While visiting Australia about six years ago, I received a surprising lesson on the ETR principle of “Living Rich” from my taxi driver.
I had just finished a hectic two-day business trip in Sydney and was ready to go home. When I got into my taxi for the half-hour ride to the airport, my thoughts were on all the things I had to do once I got back.
The taxi driver explained that there were several routes he could take to the airport; however, he recommended only one of them because of the time of day. I commented that he seemed to know his business.
“I guess I do,” he said.
He then went on to tell me his story – one of the most unusual stories I have ever heard . . .
My taxi driver (I’m embarrassed to admit that I never did ask his name) had been driving taxis for more than 35 years. He told me that it was the only job he had ever had.
He lived in a million-dollar house (which was fully paid for) overlooking Sydney’s famous Bondi Beach. He owned more than six investment properties (all paid off), and he had business interests worth at least another million dollars. He was in great health and enjoyed an excellent relationship with his wife, who he had been married to for more than 30 years.
I was intrigued with his story . . . but a little skeptical.
“If you are doing so well,” I asked, “why do you still drive taxis? Isn’t there something else you would rather be doing?”
“Never,” he insisted. “I love driving taxis. I meet some of the
nicest people you could ever want to know. Every day is different. I
never get bored, and it has given me the ultimate lifestyle.”
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He explained that he had not done too well in school, so he dropped out and began driving a taxi. He liked it so much that he decided to make it his career.
At the time, a taxi license (which now goes for about $300,000) cost nearly $30,000 – and it took five years of hard saving until he could get one. He then purchased his first car and was officially in business for himself.
He said that he had learned from trial and error – and found that most areas of his life worked better if he had a simple system to follow that produced consistent results. For example, he told me that each time he buys a car for his taxi business he buys a brand-new one. He looks after these cars carefully until they have 30,000 kilometers on them and then sells them. He found that this system dramatically reduces his maintenance costs.
He had done extensive research on all the major routes in and around Sydney. He knew exactly how long it took to get anywhere, depending on the time of day.
Everything that he had learned was carefully written down. This was invaluable when he began hiring drivers to work for him.
He quickly discovered that some drivers were more reliable than others. He found that if he hired people who were in their 50s, had been in middle management, and been made redundant, they worked out as fantastic employees. They showed up on time, were extremely reliable, and got on very well with his passengers.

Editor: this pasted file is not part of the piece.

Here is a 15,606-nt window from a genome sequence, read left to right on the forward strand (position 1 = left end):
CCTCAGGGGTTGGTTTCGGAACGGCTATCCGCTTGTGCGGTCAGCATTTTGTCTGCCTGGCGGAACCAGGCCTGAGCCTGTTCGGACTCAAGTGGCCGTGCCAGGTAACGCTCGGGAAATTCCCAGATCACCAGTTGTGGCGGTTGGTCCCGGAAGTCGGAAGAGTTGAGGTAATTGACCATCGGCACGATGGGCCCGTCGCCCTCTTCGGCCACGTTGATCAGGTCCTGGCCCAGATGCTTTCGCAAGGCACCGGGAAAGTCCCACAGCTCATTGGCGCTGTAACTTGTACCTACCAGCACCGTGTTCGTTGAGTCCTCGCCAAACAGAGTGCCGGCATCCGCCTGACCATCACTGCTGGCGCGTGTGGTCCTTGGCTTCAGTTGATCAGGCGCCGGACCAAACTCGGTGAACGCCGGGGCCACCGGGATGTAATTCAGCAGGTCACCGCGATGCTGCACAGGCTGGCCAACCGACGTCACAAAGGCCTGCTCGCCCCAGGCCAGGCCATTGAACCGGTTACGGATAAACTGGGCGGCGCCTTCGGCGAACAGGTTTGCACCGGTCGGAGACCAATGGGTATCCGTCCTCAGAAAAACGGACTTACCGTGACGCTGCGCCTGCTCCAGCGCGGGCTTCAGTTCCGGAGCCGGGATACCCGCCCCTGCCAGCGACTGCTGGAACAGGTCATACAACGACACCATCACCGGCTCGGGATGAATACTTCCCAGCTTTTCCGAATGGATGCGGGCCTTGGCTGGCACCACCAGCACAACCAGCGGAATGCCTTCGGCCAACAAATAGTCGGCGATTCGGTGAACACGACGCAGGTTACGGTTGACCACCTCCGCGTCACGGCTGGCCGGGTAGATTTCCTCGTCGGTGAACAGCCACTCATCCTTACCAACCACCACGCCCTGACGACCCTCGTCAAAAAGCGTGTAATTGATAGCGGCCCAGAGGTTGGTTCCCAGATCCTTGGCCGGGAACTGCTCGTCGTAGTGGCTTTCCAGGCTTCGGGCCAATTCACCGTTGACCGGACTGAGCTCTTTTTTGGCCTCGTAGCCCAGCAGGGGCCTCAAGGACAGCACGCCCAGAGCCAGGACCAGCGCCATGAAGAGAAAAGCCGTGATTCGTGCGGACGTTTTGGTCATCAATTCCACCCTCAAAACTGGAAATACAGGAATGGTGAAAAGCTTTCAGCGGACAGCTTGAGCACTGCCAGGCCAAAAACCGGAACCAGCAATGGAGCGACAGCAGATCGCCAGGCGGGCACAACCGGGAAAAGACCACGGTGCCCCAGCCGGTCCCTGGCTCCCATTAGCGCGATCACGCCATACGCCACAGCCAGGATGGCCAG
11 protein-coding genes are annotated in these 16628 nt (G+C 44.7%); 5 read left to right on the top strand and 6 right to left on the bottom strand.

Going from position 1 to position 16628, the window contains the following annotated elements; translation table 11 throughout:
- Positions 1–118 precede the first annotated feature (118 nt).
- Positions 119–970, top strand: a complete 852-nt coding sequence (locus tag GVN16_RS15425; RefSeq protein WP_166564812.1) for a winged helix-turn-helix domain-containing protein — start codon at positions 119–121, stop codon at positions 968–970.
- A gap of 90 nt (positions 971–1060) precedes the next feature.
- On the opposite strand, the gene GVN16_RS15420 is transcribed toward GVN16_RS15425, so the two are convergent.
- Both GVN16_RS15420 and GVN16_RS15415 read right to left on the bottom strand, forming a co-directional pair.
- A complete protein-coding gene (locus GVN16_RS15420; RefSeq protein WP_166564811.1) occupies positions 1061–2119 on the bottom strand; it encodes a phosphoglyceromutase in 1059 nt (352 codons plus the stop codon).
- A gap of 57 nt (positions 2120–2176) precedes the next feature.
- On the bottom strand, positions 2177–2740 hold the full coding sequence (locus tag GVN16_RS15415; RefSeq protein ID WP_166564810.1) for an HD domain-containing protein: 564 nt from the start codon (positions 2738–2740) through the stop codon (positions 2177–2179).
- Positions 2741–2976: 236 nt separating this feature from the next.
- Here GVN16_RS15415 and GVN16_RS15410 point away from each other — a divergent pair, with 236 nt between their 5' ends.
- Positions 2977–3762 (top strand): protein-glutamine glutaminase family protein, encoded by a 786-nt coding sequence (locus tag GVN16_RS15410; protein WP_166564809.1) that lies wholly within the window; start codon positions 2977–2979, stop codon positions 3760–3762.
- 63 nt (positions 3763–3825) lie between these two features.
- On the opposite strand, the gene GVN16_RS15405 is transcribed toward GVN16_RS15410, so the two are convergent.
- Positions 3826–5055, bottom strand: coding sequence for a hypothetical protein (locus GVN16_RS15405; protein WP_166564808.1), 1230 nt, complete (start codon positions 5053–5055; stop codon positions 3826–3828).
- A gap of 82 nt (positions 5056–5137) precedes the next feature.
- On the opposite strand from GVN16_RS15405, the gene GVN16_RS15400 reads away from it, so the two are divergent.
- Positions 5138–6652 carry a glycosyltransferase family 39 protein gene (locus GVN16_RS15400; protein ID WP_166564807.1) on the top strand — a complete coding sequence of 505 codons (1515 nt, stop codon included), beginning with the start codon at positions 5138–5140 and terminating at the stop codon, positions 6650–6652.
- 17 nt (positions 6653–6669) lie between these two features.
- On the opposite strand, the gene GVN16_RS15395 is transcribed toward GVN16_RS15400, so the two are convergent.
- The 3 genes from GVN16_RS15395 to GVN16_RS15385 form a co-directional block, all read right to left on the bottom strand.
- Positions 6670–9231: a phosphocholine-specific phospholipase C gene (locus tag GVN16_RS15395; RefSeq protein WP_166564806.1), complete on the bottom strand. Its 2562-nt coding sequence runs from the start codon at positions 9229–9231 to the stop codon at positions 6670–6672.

He showed all his employees how he expected them to clean their cars each day, treat their passengers, and just do a professional job overall. He rewarded them with good wages, lots of recognition, and a generous bonus each year. And he had enjoyed virtually zero staff turnover for a number of years.
He still worked full time himself, again using a system.
He started work at 6 a.m. and drove until 11 a.m.
During his break, he had a swim in a saltwater pool next to the beach and then had lunch with his wife. (She managed a florist shop that he had bought for her a few years earlier.)
At 3 p.m., he went back to work and then drove until 10 p.m. He
followed the same routine five days a week and loved every minute of it.
He also had some interesting systems – again learned through trial and
error – for buying and managing investment properties: He bought
everything in partnership with his brother-in-law, who owned a plumbing
business and was very handy. That way, any repairs or maintenance that
needed doing could be done cheaply and well. All of his properties were
near major universities. He rented them to students by posting notes on
the schools’ bulletin boards.
When I thought about it, there were a number of things that impressed me about my taxi driver:
He had systems for being successful in both his business and his personal life.
He had found work that he was passionate about and had become very good at it.
He was able to successfully pass on a lot of what he had learned to people who were working for him.
He had a good business income, an excellent passive income, and lots of fun, adventure, and satisfaction in his life.
He enjoyed great health and some very happy relationships.
I never saw this fellow again, although I did think about him many times over the next few weeks.
But as time went by, I forgot about him – until a short time ago when I subscribed to Early to Rise. As I read the daily messages, the memories came flooding back. And it became clear to me that my taxi driver was a living example of what an ordinary person can accomplish by applying the same basic principles that ETR teaches.